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Seattle mourns loss of two food and drink pioneers

caption: Rachel’s Ginger Beer Display
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Rachel’s Ginger Beer Display
Juan Pablo Chiquiza

Seattle’s food community lost two pioneers this past week: Ron Zimmerman, co-owner of Herbfarm, who put Seattle on the national scene, and Rachel Marshall, who introduced her love of ginger beer to the city.

The Herbfarm was already practicing farm-to-table cooking long before it became a popular dining concept. That’s because the property was a farm and sold herbs. It belonged to Zimmerman’s parents.

In 1986 Zimmerman and his wife, Carrie Van Dyck, took over the operation and started offering lunch as a way for customers to learn about herbs and ways to cook with them. Responding to demand, they added dinner. Over time Herbfarm earned national acclaim for its seasonal multicourse dinner.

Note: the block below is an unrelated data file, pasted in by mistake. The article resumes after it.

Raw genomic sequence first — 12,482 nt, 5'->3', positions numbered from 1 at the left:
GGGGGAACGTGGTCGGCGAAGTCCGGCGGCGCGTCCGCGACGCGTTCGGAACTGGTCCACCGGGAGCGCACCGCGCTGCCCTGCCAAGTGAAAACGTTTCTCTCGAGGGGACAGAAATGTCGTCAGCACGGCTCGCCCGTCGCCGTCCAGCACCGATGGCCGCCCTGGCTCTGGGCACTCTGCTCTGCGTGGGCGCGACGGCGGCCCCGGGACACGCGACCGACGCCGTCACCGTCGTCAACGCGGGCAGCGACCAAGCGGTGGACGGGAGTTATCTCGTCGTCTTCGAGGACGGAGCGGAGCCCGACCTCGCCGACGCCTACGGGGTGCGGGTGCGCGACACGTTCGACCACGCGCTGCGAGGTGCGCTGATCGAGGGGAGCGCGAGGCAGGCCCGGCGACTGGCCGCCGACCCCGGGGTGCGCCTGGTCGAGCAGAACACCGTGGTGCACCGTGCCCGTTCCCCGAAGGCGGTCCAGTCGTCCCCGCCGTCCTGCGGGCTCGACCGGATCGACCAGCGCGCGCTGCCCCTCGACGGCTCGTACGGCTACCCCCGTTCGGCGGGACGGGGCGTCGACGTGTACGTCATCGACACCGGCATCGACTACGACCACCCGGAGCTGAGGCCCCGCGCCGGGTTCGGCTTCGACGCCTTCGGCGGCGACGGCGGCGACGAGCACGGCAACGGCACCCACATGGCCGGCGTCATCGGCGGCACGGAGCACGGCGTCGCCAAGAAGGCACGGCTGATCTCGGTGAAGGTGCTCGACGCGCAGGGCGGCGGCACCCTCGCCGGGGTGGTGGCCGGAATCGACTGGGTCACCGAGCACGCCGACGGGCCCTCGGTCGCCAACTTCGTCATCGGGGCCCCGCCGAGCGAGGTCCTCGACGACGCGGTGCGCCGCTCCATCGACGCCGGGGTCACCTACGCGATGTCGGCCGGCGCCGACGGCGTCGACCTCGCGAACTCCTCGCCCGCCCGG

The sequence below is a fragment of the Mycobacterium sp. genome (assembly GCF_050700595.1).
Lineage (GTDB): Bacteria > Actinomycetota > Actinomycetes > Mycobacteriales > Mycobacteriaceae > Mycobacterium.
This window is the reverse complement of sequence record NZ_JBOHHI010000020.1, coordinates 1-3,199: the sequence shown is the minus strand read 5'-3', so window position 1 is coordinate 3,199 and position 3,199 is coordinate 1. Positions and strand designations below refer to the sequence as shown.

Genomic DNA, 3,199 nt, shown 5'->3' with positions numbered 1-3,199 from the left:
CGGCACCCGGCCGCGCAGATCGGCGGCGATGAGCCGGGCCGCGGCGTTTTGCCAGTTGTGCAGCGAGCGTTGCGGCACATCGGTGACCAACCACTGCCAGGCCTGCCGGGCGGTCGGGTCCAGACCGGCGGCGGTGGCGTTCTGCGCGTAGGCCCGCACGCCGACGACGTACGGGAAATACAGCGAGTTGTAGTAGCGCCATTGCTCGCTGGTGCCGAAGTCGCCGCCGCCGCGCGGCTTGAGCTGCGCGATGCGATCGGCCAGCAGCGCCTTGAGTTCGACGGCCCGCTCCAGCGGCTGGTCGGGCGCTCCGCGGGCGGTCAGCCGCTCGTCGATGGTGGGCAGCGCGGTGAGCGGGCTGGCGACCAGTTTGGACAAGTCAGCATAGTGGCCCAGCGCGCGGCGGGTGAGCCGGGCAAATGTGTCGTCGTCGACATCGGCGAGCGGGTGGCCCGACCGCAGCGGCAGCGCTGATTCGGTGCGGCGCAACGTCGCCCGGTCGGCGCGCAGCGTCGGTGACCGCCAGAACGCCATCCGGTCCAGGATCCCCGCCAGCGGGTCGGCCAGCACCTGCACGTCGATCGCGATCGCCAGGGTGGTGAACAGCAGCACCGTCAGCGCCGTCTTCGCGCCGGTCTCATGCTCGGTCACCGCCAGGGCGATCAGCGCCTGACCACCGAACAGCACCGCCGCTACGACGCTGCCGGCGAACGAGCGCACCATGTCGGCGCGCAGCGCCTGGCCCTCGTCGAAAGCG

The Seattle Times reported Ron Zimmerman died last Thursday. He was 75 years old.

Seattle’s love for ginger beer can be traced to Rachel Marshall, who created Rachel’s Ginger Beer in 2008. Marshall learned about ginger beer while living in Europe. After her return to Seattle, she started making her own, through trial and error.

Marshall built a following through word of mouth, through her bartender friends, and connections while selling at farmers markets.

But it wasn’t just her ginger beer that made Marshall stand out. Friends and former colleagues have remarked on her compassion and her ability to connect people together. Rachel Marshall died unexpectedly on Monday at age 42.

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